A virtual appointment with a neurologist, a man I have never met before. This was a doctor my rheumatologist and my neurologist both hold in high regard and wanted me to meet with. For a second opinion, for a different perspective, for a new set of eyes to look at me, my medical history, my test results.
He asked questions, I answered. He looked at my legs over a screen. He asked me to stand and sit and squat and tip toe and balance on one foot. Some things I could do, some I couldn’t.
And after all that, this doctor looked at me across a screen and said, “It’s strange.” (In all fairness, this doctor did refer to my symptoms and labs as strange rather than me.)
I momentarily bit my lip and replied, “I’ve heard worse. Usually I hear the word ‘weird.’ “
This doctor chuckled and said, “Weird works.”
And then I finally did it. I finally had an answer for a doctor in the moment.
“No, weird doesn’t work,” I began. “Because nobody knows what to do with weird. No one knows how to treat weird. No one knows how to help weird.”
A thirty-minute initial consultation with no answers. The doctor needs more time to review my medical history. I need to contact him after an upcoming ultrasound, and then we’ll set up an in-person visit for him to look at and touch my leg.
In the meanwhile, I’m left feeling despondent.
And still with pain in my leg.
You can click here to read “The Hard Realities I’ve Faced After My Doctor Told Me, ‘You’re Just Weird’ “ back in 2018.
September is Pain Awareness Month, a “time when various organizations work to raise public awareness of issues in the area of pain and pain management.”
Have you ever seen that 1-10 pain scale? The one doctors show you, with a range of facial expressions?
I don’t like that scale. And I don’t like being asked to rate my pain.
I remember a visit to a pain management doctor. During the intake, the nurse asked me to rate my pain, right then in that moment. I refused.
I’m usually a very compliant patient, obedient and direction-following.
But, let’s face it. After 10 years of living with my autoimmune disease, I’ve gotten really good at pushing through the pain. I have to. As a result, my pain scale most likely doesn’t look the same as yours. What I now consider a 6, my husband would probably classify as a 10.
Here’s what I can tell you about my pain. It fluctuates. And not just day-to-day. Sometimes hour-to-hour, even minute-to-minute.
In the interest of pain awareness, I thought I’d share just a bit of what my pain is like.
– Sometimes, my left calf is tight. That tight feeling you get before, during, and after a muscle cramp. Except my tightness lingers. For hours.
–Sometimes I don’t have pain. I have a general heaviness. My now twelve-year-old son and I used to play “squish” when he was younger. It was a wrestling-type game that happened either on the floor or on my bed. We’d tickle, but generally he would end up “squishing” me – pinning me with his body. That’s how I feel. Like I’m walking around, cooking dinner, watering my plants, and I have an invisible child strapped across my legs, weighing me down.
–Sometimes I have a throbbing pain. You know that pain you get when you’ve bumped into the sharp corner of a table? You can’t see a bruise, but the area is sore and sensitive and just hurts.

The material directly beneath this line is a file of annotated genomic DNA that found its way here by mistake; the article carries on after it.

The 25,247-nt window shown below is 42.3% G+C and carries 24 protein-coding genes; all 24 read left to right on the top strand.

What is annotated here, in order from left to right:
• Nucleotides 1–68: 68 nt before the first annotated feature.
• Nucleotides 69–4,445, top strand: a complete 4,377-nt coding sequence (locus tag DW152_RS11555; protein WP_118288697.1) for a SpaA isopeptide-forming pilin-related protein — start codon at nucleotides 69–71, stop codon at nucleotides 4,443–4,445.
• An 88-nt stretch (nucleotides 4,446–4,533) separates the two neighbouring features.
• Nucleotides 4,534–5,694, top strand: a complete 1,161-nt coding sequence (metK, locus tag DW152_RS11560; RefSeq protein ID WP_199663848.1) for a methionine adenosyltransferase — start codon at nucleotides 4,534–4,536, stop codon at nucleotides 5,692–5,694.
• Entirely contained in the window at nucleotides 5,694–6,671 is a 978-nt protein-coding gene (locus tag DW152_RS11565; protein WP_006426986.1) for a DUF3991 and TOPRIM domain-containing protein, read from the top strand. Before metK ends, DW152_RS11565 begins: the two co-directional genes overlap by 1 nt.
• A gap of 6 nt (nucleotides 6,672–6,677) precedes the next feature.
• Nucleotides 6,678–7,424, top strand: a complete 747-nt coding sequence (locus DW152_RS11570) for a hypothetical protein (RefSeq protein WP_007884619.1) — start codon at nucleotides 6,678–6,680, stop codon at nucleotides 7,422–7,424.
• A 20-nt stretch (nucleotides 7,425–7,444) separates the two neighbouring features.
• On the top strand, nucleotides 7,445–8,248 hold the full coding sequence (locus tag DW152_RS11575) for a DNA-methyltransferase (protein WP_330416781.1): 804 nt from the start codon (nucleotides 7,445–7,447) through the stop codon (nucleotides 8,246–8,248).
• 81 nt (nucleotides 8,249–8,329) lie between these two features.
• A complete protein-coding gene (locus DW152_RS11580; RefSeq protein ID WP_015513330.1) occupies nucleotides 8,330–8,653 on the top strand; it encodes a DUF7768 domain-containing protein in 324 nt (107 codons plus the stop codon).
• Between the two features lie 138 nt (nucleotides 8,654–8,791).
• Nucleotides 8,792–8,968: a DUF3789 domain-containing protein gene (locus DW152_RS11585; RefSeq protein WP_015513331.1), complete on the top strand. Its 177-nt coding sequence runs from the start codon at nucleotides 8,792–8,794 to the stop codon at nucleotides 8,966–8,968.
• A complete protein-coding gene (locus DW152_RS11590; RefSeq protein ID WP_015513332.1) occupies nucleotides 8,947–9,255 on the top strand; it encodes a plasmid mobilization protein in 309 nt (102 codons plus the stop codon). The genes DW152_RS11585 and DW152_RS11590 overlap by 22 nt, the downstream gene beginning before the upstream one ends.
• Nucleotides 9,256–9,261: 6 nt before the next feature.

–Sometimes I just hurt. Like I’ve been pricked with needles (and I have been, so I know what it feels like). My calf is sensitive, and I have to roll up my pants so the fabric doesn’t touch my skin.
–Sometimes the pain is rocking-back-and-forth, pulling-at-my-hair kind of pain. Sometimes it just randomly hits. Sometimes I know it’s coming. My calf muscle may begin twitching. On certain occasions, I can even see it moving. It makes me think of when I was pregnant, and my husband and I would joyously watch my stomach move when our son would turn or stretch. There is nothing joyous about this though.
–Sometimes my leg feels twisted somehow. As if someone took my muscle and twisted it, the way you wring out a washcloth. And simple things, like bending to pull something off the bottom shelf of the fridge, or bending down to pick up the mail off the floor, or standing on my toes to reach the colander from the shelf in the kitchen, aren’t so simple for me to do.
And I could go on.
I don’t want pity. Don’t feel sorry for me.
Feel compassion and kindness and patience for everyone you encounter. Because you never really know someone else’s pain.
10 years ago this month, I woke up on a Sunday morning and couldn’t stand. For a few days, my left calf had felt sore and tight – the leftover feeling you get after a muscle cramp.
But on this particular Sunday morning, my calf wasn’t just sore and tight. It was red. Elmo-red. And swollen. And I couldn’t stand up.
I knew something was wrong when the emergency room nurse admitted me as quickly as she did.
My prior emergency room experience was more than five years earlier when I cut the palm of my left hand while trying to cut open an avocado. I remember sitting in the waiting area that evening, my arm raised, my hand wrapped in dishtowels waiting to see a doctor. Waiting for stitches.
This time I was immediately admitted.
I knew that wasn’t a good sign.
But never could I have imagined that my left calf’s “issues” weren’t a temporary problem. Never could I have imagined that Sunday in July was just the beginning.
And never could I have imagined that my life would forever be changed.
“Even though my disease has been a part of my life for several years now, I don’t feel as if I’ve reached a level of total acceptance and understanding. I am more and more convinced that living with a chronic illness is synonymous with living a life full of contradictions.”
One of my bad habits is collecting paper – articles, advertisements, clippings. I cut them out, sometimes tear them out, and stash them away – in folders, in a wicker basket on the shelf under my coffee table, in an accordion folder.